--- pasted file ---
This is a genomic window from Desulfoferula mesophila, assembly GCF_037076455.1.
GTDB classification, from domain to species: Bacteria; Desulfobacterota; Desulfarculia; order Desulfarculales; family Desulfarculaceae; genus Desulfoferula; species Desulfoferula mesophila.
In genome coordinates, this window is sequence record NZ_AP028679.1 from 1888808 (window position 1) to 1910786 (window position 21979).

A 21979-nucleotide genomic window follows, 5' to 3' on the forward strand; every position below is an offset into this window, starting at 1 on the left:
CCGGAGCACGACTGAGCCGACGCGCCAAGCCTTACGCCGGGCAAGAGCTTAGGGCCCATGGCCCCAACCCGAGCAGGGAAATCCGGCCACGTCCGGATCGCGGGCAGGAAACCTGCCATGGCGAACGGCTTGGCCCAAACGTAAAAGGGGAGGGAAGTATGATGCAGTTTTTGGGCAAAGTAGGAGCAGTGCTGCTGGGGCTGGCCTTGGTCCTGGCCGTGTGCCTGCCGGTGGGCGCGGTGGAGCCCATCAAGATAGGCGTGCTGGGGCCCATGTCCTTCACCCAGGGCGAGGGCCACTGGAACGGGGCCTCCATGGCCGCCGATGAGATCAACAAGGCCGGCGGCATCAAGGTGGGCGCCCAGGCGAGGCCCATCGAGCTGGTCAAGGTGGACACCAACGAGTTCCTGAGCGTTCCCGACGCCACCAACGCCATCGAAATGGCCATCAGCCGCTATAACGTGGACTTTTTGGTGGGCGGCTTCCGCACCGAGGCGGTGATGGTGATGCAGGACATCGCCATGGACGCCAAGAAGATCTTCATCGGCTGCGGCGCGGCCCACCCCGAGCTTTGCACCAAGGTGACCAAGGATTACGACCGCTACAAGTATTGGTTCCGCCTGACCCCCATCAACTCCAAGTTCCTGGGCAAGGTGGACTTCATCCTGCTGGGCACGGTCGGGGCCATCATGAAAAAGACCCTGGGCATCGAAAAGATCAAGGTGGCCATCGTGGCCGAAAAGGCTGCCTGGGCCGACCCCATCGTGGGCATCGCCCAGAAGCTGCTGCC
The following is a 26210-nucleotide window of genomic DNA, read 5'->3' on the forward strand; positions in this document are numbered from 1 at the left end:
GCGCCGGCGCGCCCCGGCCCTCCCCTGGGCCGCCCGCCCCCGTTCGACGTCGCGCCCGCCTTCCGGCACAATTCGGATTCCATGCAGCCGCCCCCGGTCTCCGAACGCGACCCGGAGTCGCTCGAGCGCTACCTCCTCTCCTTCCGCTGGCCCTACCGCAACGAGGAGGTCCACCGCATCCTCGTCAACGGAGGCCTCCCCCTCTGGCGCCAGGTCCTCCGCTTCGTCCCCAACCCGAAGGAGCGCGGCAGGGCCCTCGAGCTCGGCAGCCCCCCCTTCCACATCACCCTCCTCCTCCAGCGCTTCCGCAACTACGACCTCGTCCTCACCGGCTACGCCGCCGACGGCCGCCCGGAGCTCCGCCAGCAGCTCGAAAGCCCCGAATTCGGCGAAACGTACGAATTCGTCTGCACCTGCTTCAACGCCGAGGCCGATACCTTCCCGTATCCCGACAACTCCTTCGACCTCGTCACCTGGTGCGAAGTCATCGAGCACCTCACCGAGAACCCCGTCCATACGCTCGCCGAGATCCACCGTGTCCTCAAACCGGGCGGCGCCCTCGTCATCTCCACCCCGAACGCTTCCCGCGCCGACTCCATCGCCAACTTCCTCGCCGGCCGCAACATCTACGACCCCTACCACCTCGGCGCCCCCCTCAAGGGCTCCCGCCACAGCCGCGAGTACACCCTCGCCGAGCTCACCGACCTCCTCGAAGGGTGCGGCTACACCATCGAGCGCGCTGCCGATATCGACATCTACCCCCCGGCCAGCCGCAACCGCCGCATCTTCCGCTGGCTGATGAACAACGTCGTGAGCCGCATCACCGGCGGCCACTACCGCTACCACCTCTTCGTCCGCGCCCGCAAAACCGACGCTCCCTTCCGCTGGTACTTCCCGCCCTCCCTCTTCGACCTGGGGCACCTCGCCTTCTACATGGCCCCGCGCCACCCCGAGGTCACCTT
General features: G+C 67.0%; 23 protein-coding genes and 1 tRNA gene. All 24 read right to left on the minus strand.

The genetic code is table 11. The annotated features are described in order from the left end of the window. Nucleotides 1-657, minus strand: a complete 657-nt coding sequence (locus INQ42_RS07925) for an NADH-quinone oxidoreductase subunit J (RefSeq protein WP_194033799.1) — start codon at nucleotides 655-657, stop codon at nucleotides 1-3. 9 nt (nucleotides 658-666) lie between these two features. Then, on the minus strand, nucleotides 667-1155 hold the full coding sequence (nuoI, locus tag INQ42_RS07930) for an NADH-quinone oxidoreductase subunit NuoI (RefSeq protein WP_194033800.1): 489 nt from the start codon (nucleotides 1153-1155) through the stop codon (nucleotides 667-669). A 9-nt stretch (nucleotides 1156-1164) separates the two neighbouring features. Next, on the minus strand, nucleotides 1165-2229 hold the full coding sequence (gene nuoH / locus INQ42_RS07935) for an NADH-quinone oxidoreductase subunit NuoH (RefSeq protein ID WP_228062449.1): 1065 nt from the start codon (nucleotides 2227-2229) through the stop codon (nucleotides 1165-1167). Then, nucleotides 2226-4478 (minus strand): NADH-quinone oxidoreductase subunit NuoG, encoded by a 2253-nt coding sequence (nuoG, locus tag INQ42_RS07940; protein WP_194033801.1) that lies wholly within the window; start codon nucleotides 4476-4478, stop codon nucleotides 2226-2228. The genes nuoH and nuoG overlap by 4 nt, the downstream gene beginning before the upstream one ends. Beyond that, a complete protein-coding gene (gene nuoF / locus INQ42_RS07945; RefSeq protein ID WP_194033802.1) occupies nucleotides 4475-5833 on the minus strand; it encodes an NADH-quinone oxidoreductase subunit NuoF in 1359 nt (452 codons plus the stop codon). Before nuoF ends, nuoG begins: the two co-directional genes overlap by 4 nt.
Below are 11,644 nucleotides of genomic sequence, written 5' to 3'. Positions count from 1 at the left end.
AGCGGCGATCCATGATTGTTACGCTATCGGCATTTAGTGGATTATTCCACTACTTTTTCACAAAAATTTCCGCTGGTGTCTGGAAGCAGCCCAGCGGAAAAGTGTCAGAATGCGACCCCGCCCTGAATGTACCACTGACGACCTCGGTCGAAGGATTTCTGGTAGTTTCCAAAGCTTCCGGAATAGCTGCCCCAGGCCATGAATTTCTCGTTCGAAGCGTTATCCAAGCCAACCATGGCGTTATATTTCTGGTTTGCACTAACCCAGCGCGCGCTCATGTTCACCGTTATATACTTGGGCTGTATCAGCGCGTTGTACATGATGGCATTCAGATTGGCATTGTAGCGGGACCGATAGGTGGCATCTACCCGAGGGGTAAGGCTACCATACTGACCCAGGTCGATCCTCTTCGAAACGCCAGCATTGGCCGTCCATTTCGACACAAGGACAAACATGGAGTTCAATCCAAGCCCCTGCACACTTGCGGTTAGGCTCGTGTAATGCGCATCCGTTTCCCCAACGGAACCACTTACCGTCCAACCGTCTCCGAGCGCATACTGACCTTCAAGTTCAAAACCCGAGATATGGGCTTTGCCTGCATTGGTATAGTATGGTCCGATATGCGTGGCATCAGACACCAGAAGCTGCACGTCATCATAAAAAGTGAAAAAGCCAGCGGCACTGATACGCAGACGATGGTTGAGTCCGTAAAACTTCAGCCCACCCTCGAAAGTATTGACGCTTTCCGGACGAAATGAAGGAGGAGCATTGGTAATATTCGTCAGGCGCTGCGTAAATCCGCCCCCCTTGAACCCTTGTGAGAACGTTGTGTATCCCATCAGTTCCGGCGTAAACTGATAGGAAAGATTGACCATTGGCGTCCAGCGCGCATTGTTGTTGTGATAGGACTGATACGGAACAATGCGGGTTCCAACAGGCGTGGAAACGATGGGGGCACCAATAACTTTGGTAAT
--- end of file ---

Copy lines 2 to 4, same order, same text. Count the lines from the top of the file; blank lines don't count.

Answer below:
GTDB classification, from domain to species: Bacteria; Desulfobacterota; Desulfarculia; order Desulfarculales; family Desulfarculaceae; genus Desulfoferula; species Desulfoferula mesophila.
In genome coordinates, this window is sequence record NZ_AP028679.1 from 1888808 (window position 1) to 1910786 (window position 21979).

A 21979-nucleotide genomic window follows, 5' to 3' on the forward strand; every position below is an offset into this window, starting at 1 on the left: